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Tom Brady's suspension appeal is in federal court

New England Patriots quarterback Tom Brady before start of Super Bowl XLIX against the Seattle Seahawks in Glendale, Arizona on Feb. 1, 2015

Reuters/Lucy Nicholson

Last Updated Jul 30, 2015 9:49 AM EDT

Superstar New England Patriots quarterback Tom Brady was expected at the first official team practice of the 2015 season Thursday.

But whether he'll be taking snaps at the start of the regular season is still up in the air.

On Tuesday, NFL Commissioner Roger Goodell upheld his 4 game suspension and revealed Brady ordered his cell phone destroyed.

Goddell said that phone may have contained evidence Brady was asked to provide.

Now the case is in federal court.

The NFL players union filed a petition Wednesday on Brady's behalf to have the suspension lifted.

The petition was filed in the U.S. District Court in Minnesota, which has ruled in favor of the union in a number of landmark cases over the years, CBS News correspondent Anna Werner points out.

Brady is hoping the petition will lead to an injunction in time to get him on the field for Week One of the regular season, and eventually a full reversal of his suspension. On Tuesday, the NFL filed a lawsuit in New York, asking the judge to uphold the suspension -- and to keep the lawsuit in New York.

A court official for Judge Richard Kyle in Minnesota confirmed to CBS News that an order was filed Thursday morning to transfer the union's petition to New York.

Brady's agent, Don Yee, talked to "CBS This Morning" to defend his client's actions, and expressed his disappointment at how NFL executives have handled the entire situation.

"Tom didn't do anything wrong," Yee insisted. "Nobody in the Patriots [organization] did anything wrong. There's no evidence that anybody did anything wrong."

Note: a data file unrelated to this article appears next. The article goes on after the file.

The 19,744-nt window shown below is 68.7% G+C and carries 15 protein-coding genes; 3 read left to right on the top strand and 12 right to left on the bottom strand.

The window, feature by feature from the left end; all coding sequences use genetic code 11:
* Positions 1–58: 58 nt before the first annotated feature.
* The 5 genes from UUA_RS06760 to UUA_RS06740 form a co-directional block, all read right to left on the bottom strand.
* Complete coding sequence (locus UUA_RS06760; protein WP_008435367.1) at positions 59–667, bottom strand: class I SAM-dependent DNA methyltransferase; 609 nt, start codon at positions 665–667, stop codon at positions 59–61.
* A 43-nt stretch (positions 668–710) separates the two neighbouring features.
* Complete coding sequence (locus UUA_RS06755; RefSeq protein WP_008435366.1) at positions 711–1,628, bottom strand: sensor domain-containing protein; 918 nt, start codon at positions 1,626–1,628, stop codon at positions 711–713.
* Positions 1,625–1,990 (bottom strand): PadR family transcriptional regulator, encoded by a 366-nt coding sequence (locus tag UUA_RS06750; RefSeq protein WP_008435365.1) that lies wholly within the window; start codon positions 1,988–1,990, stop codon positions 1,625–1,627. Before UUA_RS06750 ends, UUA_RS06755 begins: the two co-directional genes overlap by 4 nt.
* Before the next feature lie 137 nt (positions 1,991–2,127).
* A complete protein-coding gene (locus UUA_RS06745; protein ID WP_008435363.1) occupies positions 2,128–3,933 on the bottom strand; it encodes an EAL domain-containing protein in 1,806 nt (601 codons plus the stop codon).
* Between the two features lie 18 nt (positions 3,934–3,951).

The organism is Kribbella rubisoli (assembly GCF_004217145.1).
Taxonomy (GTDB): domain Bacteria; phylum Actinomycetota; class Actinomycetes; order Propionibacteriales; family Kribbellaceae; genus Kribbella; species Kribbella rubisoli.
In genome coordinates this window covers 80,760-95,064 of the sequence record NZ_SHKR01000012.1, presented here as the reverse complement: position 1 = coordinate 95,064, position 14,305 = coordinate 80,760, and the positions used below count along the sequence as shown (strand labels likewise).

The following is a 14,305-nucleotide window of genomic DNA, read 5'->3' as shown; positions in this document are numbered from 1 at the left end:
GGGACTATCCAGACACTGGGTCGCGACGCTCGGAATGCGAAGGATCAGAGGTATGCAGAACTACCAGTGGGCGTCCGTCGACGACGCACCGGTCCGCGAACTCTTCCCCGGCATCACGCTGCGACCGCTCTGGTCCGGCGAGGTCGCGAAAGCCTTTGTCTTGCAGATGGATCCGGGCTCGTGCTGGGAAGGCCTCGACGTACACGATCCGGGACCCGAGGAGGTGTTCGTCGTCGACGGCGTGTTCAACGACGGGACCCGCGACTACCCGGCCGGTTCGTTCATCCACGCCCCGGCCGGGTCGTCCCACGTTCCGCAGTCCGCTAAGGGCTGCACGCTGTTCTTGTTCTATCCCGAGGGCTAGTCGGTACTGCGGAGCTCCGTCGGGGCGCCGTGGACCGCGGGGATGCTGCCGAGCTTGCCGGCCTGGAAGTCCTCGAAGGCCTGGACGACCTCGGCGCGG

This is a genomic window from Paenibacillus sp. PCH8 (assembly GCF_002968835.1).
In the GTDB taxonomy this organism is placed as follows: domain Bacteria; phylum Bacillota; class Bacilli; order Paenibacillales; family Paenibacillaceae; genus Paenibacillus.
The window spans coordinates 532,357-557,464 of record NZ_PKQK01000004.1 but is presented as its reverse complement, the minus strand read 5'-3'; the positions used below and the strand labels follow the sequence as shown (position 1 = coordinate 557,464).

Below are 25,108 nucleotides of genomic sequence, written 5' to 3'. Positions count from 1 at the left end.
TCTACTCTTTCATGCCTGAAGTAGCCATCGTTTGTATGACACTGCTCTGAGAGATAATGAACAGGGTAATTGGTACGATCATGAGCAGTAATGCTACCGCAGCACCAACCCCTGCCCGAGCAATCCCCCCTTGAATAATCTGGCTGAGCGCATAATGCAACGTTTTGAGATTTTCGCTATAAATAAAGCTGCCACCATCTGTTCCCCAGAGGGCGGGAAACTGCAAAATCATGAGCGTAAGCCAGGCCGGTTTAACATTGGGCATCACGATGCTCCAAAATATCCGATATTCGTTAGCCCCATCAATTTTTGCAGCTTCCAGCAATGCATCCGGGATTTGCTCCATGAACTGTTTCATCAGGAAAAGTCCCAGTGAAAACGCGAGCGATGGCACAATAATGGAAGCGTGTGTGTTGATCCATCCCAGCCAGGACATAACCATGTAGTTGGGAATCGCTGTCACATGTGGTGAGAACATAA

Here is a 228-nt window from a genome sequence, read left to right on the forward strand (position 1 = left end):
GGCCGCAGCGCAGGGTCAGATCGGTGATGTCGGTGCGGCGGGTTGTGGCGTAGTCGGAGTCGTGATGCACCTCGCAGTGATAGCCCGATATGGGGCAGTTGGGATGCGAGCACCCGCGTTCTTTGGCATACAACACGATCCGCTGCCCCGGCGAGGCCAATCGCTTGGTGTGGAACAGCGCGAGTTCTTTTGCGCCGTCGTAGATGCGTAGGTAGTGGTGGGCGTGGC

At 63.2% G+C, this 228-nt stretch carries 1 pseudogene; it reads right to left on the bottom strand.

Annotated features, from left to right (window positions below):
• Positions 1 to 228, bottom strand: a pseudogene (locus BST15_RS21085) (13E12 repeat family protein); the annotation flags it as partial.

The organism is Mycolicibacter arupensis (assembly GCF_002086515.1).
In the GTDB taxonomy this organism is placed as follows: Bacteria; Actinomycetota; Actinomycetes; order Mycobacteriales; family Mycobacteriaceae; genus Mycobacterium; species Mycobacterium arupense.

Yee says Brady was completely transparent with Goodell during the appeal.

"Tom has appeared for multiple hours of testimony, answering all manners of questions with no objections. He has provided 7-months' worth of cellphone records," Yee said.

He also denied that there was anything suspicious about Brady ordering his cell phone destroyed.

"Tom has a custom in practice of deleting all e-mails and texts from his phone. And he also cycles through a lot of phones. He does this as a privacy safeguard," Yee said.

Yee depicted the league's investigation concluding the air pressure of footballs had been tampered with as "junk science."

"And that the focus on Tom's cell phone is an effort to divert attention away from that," Yee asserted.

At a news conference Wednesday, Patriots owner Robert Kraft called the decision to uphold the full 4-game suspension against Brady "unfathomable," saying he had "come to the conclusion that this was never about doing what was fair and just."

While the Patriots brass is siding with Brady, not everyone in Boston is on his side.

"I think they did it," observed renowned Boston Globe sports columnist Dan Shaughnessy.

His latest article calls Brady and the Patriots -- cheaters.

"I am not surprised that the Patriots are going out of their way to claim innocence," Shaughnessy says. "I just don't think that it's been a good path. They've been beaten on this at every turn, and I don't think it's a good strategy moving forward."